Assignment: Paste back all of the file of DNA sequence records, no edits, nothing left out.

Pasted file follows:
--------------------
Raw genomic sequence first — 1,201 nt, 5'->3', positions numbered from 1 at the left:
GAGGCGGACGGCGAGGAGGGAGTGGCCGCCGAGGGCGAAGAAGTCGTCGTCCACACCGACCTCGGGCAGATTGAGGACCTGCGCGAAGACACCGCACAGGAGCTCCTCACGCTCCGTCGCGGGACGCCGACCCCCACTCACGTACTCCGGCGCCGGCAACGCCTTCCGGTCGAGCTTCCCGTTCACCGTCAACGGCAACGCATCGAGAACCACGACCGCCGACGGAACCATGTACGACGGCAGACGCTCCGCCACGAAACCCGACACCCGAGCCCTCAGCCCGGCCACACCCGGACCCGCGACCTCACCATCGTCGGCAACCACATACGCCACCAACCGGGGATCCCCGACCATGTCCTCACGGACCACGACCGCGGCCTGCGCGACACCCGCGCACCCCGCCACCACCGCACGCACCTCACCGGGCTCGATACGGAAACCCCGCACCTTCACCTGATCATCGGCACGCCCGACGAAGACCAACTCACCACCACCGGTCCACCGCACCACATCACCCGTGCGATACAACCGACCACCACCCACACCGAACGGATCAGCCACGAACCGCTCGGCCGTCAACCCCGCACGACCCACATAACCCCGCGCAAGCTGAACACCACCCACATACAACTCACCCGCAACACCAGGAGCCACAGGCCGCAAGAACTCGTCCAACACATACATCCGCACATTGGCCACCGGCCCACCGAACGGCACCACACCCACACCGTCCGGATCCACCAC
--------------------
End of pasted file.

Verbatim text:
Raw genomic sequence first — 1,201 nt, 5'->3', positions numbered from 1 at the left:
GAGGCGGACGGCGAGGAGGGAGTGGCCGCCGAGGGCGAAGAAGTCGTCGTCCACACCGACCTCGGGCAGATTGAGGACCTGCGCGAAGACACCGCACAGGAGCTCCTCACGCTCCGTCGCGGGACGCCGACCCCCACTCACGTACTCCGGCGCCGGCAACGCCTTCCGGTCGAGCTTCCCGTTCACCGTCAACGGCAACGCATCGAGAACCACGACCGCCGACGGAACCATGTACGACGGCAGACGCTCCGCCACGAAACCCGACACCCGAGCCCTCAGCCCGGCCACACCCGGACCCGCGACCTCACCATCGTCGGCAACCACATACGCCACCAACCGGGGATCCCCGACCATGTCCTCACGGACCACGACCGCGGCCTGCGCGACACCCGCGCACCCCGCCACCACCGCACGCACCTCACCGGGCTCGATACGGAAACCCCGCACCTTCACCTGATCATCGGCACGCCCGACGAAGACCAACTCACCACCACCGGTCCACCGCACCACATCACCCGTGCGATACAACCGACCACCACCCACACCGAACGGATCAGCCACGAACCGCTCGGCCGTCAACCCCGCACGACCCACATAACCCCGCGCAAGCTGAACACCACCCACATACAACTCACCCGCAACACCAGGAGCCACAGGCCGCAAGAACTCGTCCAACACATACATCCGCACATTGGCCACCGGCCCACCGAACGGCACCACACCCACACCGTCCGGATCCACCAC